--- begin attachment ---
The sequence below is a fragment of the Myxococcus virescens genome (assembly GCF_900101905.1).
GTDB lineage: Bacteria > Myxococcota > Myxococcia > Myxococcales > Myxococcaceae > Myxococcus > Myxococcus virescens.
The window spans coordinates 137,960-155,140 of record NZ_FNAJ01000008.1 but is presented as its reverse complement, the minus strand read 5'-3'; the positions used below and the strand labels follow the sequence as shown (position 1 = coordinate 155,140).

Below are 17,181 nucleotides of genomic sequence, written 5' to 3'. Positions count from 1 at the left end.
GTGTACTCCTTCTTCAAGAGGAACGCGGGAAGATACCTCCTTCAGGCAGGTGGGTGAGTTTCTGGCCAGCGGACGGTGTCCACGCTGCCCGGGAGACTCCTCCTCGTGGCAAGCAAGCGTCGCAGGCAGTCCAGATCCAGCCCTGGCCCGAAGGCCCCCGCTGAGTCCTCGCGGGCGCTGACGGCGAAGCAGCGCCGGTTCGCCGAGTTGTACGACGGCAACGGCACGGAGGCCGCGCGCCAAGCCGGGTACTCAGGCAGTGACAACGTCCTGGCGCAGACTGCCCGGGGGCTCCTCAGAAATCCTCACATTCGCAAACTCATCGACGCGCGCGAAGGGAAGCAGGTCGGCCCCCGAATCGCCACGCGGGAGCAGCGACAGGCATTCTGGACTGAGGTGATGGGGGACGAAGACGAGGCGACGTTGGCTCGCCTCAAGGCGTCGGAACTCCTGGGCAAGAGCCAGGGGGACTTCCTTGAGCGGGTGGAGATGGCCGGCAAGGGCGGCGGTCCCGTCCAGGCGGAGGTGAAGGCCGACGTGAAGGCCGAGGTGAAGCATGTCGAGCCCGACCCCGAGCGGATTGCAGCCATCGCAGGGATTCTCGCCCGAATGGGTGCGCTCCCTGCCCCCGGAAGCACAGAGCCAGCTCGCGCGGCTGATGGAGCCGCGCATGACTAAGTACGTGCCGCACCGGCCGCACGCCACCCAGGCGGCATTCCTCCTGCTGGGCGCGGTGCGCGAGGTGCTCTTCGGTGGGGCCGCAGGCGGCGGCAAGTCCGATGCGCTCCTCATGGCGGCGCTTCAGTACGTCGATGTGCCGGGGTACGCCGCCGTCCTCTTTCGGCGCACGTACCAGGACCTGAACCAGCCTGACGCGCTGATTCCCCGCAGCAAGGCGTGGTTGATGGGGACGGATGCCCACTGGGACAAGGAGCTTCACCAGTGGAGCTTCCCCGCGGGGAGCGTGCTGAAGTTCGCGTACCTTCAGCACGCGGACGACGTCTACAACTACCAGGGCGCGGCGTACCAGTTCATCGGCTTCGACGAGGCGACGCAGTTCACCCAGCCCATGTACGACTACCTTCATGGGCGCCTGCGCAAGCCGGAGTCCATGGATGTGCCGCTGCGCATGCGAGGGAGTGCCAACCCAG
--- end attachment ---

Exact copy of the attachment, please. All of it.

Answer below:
The sequence below is a fragment of the Myxococcus virescens genome (assembly GCF_900101905.1).
GTDB lineage: Bacteria > Myxococcota > Myxococcia > Myxococcales > Myxococcaceae > Myxococcus > Myxococcus virescens.
The window spans coordinates 137,960-155,140 of record NZ_FNAJ01000008.1 but is presented as its reverse complement, the minus strand read 5'-3'; the positions used below and the strand labels follow the sequence as shown (position 1 = coordinate 155,140).

Below are 17,181 nucleotides of genomic sequence, written 5' to 3'. Positions count from 1 at the left end.
GTGTACTCCTTCTTCAAGAGGAACGCGGGAAGATACCTCCTTCAGGCAGGTGGGTGAGTTTCTGGCCAGCGGACGGTGTCCACGCTGCCCGGGAGACTCCTCCTCGTGGCAAGCAAGCGTCGCAGGCAGTCCAGATCCAGCCCTGGCCCGAAGGCCCCCGCTGAGTCCTCGCGGGCGCTGACGGCGAAGCAGCGCCGGTTCGCCGAGTTGTACGACGGCAACGGCACGGAGGCCGCGCGCCAAGCCGGGTACTCAGGCAGTGACAACGTCCTGGCGCAGACTGCCCGGGGGCTCCTCAGAAATCCTCACATTCGCAAACTCATCGACGCGCGCGAAGGGAAGCAGGTCGGCCCCCGAATCGCCACGCGGGAGCAGCGACAGGCATTCTGGACTGAGGTGATGGGGGACGAAGACGAGGCGACGTTGGCTCGCCTCAAGGCGTCGGAACTCCTGGGCAAGAGCCAGGGGGACTTCCTTGAGCGGGTGGAGATGGCCGGCAAGGGCGGCGGTCCCGTCCAGGCGGAGGTGAAGGCCGACGTGAAGGCCGAGGTGAAGCATGTCGAGCCCGACCCCGAGCGGATTGCAGCCATCGCAGGGATTCTCGCCCGAATGGGTGCGCTCCCTGCCCCCGGAAGCACAGAGCCAGCTCGCGCGGCTGATGGAGCCGCGCATGACTAAGTACGTGCCGCACCGGCCGCACGCCACCCAGGCGGCATTCCTCCTGCTGGGCGCGGTGCGCGAGGTGCTCTTCGGTGGGGCCGCAGGCGGCGGCAAGTCCGATGCGCTCCTCATGGCGGCGCTTCAGTACGTCGATGTGCCGGGGTACGCCGCCGTCCTCTTTCGGCGCACGTACCAGGACCTGAACCAGCCTGACGCGCTGATTCCCCGCAGCAAGGCGTGGTTGATGGGGACGGATGCCCACTGGGACAAGGAGCTTCACCAGTGGAGCTTCCCCGCGGGGAGCGTGCTGAAGTTCGCGTACCTTCAGCACGCGGACGACGTCTACAACTACCAGGGCGCGGCGTACCAGTTCATCGGCTTCGACGAGGCGACGCAGTTCACCCAGCCCATGTACGACTACCTTCATGGGCGCCTGCGCAAGCCGGAGTCCATGGATGTGCCGCTGCGCATGCGAGGGAGTGCCAACCCAG